The latest #Podcast by Intercepted is a big reveal on how we #American's have lied to ourselves for over a decade about our #CIA #Torture programs. At least 2 of our #POTUS have been implicated as complicit in this episode, and other perpetrators who got off scot-free are called out with the evidence against them.
The main thrust of her episode is the way our #Executive branch of government has nefariously altered the way our country collectively regulates public land. Their goal and result was to streamline all the land to be used for energy production. Depending greatly on how any given person defines #TheSwamp in Washington #DC and what a #Monster is in that swamp will change their opinion on the success of #DrainTheSwamp. If your idea of a swamp monster is a person who protected public land for a small subset of American Citizens so that oil drilling wouldn't happen on it, then you'll be happy about what has happened because the filth is about to flow on many of us while a tiny minority of corporations will profit mightily.
This #Podcast is noteworthy, especially if you genuinely want to live in a more #Sustainable way with respect to the #Environment. It might mean you have to change the way you chose #Clothing and other #Apparel, but you'll be doing the right thing for the right reasons.
Next time you buy clothes, buy ones that will last longer, and keep them longer. Own fewer items. Consider getting and giving items at consignment shops. Look into repairing clothes instead of discarding them; all my childhood jeans had iron-on patches in the knees.
The FT Newspodcast called News In Focus just recently reviewed that recent question of, "did #Iran do the damage to the #Saudi #oil production facility?" The FT talks about claims of where the weapons were launched from and who built them as well as other nations having a consensus building and decaying over who to blame.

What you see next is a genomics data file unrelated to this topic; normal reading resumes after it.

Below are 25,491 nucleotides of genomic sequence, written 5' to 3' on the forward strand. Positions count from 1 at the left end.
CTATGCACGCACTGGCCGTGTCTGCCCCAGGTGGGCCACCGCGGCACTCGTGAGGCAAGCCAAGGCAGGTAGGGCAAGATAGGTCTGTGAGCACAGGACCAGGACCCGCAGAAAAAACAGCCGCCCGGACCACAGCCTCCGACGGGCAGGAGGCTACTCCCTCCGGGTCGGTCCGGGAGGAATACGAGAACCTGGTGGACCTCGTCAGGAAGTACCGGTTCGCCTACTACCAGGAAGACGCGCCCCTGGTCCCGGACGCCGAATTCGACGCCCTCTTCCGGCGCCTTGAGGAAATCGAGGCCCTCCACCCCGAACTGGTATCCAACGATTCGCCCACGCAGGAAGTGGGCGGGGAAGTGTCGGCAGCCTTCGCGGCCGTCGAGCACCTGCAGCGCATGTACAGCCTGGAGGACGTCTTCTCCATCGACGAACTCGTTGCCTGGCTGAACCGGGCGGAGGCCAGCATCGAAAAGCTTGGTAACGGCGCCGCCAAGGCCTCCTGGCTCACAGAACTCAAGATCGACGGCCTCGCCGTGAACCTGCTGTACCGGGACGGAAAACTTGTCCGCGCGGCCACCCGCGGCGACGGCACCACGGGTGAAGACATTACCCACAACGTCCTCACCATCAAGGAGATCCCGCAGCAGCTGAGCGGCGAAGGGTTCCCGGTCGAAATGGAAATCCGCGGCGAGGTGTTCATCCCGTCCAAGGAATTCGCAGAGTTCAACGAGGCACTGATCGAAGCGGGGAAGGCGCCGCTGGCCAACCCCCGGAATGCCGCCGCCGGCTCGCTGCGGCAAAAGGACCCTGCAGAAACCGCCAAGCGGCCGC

I'm personally not convinced yet by any claims of who did it, but if the #USA (my home country) wants to claim that #Iranian looking #weapons means Iran did it, I'm gonna have to call bullshit and fuck-you. We never find the time to blame ourselves for all the #death and #carnage that our weapons do in the hands of others! I'm leaving Iran off the hook on this one so far.
Make sense of a disrupted world Your browser does not support playing this file but you can still download the MP3 file to play locally. A devastating missile and drone attack on Saudi oil installations last week highlighted the vulnerability of global oil supplies to the threat of regional unrest. The attack was claimed by Houthi rebels fighting ...
I just love this Jennifer Briney #Podcaster! From the April-2013 CD024: Let’s Gut the STOCK Act episode where she first—in a non-partisan way—"gives the game away" of how unethical our "elected" officials can be, to the latest show where she reveals where she's coming from personally and ethically. She turns Congressional Gruel into palatable delicacies for the hungry masses. A true #Journalist.
This is the online version of the Popular Information newsletter. You can get independent accountability journalism in your inbox every week. Sign up here: The "I Love America" Facebook page boasts 1.1 million fans, with viral content that reaches more Facebook users than some of the largest media outlets in the United States. A typical post is a celebration of the U.S. military and patriotism.
and it gave us a very foreboding message about one of the very real possibilities we are facing worldwide if my countries #Asshole in the #WhiteHouse continues making decisions to profit his ego and his massively wealthy donors bottom-lines. Just this week, that same podcast aired another show along the same lines as the one linked above called, What happens in a recession.
The show paints a grim picture for the future, but it's not a dystopian fantasy, it's a likely outcome. Because I tend to be a contrarian, I looked for a silver lining. This type of an economic downturn, while it's helping the rich, hurting the middle-class, and not affecting the poor, it will be helping the fight against #ClimateChange. We will be doing less of everything that releases carbons into the atmosphere, and less of everything that degrades the earth and sea.